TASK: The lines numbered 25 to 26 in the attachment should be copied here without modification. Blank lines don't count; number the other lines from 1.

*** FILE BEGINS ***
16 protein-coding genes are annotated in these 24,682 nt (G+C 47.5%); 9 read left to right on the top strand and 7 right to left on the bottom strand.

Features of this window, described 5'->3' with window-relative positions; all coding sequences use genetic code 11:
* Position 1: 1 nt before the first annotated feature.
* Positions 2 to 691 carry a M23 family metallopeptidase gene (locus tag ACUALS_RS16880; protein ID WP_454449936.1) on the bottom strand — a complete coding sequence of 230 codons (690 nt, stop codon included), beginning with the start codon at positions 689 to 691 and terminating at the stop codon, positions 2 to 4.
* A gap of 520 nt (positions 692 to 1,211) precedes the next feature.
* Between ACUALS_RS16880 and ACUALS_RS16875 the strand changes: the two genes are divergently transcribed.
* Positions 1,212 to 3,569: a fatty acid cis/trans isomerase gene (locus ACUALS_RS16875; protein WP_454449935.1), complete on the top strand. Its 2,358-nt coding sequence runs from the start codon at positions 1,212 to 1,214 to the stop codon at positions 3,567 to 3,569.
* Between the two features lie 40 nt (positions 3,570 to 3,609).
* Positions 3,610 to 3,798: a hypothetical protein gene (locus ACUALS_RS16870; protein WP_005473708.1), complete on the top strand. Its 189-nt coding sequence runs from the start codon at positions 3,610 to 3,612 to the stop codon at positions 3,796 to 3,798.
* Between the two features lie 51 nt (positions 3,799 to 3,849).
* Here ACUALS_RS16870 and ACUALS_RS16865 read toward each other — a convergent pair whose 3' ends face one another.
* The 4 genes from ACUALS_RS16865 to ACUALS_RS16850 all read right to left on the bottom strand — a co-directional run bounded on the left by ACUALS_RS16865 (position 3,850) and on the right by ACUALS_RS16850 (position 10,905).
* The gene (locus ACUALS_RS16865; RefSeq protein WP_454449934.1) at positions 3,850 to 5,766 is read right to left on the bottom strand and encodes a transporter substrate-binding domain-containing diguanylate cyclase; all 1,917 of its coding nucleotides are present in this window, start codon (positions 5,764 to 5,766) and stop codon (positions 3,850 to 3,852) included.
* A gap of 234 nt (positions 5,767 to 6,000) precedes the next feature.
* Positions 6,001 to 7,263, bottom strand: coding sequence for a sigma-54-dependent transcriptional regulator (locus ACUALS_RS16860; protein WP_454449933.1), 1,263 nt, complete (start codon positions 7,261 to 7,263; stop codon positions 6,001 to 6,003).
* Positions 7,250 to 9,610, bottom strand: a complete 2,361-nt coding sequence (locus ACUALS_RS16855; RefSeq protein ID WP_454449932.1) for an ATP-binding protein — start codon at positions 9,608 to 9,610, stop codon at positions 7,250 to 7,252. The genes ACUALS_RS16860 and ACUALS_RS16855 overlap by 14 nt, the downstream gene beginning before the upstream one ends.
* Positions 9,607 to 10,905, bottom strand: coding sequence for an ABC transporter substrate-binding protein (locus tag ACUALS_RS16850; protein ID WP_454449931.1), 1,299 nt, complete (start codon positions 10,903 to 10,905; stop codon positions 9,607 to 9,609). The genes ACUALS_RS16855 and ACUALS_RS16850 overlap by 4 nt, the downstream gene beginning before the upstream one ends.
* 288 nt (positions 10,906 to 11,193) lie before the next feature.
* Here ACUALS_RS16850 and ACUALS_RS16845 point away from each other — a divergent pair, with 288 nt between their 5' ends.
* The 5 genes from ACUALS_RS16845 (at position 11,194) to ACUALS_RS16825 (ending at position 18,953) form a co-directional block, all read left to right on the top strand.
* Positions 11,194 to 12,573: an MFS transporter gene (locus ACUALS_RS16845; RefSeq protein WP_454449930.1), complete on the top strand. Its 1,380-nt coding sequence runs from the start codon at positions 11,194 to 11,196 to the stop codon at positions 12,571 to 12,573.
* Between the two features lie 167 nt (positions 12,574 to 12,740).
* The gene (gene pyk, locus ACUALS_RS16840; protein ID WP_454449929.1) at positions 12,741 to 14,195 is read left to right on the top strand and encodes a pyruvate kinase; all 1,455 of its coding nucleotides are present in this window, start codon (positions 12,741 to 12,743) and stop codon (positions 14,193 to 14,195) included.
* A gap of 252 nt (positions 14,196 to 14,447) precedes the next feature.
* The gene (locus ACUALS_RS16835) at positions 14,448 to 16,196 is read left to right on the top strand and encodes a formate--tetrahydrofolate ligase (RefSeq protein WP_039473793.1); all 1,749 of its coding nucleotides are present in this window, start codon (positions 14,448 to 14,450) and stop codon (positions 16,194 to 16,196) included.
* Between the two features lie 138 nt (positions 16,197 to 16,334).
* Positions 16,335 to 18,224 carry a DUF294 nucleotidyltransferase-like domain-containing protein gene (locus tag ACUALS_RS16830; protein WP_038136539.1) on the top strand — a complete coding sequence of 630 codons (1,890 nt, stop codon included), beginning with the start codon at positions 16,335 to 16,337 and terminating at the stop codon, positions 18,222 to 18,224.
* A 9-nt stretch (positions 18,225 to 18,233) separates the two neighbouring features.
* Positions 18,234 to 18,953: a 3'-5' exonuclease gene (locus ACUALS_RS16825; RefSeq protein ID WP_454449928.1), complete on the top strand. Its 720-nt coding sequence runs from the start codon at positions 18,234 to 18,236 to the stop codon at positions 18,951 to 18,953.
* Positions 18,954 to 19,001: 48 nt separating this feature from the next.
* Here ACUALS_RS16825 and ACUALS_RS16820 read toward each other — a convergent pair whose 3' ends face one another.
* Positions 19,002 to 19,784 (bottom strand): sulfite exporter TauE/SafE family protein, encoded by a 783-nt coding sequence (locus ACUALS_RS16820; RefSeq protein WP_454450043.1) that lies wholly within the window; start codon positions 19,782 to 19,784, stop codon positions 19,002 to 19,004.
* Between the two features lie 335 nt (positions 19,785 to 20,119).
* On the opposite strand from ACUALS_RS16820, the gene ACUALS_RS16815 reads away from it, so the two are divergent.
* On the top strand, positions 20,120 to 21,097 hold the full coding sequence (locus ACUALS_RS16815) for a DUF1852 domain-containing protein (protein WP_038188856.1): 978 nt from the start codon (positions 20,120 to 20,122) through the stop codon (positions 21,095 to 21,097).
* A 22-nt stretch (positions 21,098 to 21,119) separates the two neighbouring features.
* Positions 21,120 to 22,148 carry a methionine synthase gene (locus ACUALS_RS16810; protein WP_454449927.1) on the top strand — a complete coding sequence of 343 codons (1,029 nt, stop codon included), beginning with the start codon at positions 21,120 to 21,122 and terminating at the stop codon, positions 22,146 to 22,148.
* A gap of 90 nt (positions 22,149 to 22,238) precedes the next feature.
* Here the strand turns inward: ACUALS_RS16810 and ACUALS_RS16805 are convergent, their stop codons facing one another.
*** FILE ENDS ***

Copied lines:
* The gene (locus ACUALS_RS16835) at positions 14,448 to 16,196 is read left to right on the top strand and encodes a formate--tetrahydrofolate ligase (RefSeq protein WP_039473793.1); all 1,749 of its coding nucleotides are present in this window, start codon (positions 14,448 to 14,450) and stop codon (positions 16,194 to 16,196) included.
* Between the two features lie 138 nt (positions 16,197 to 16,334).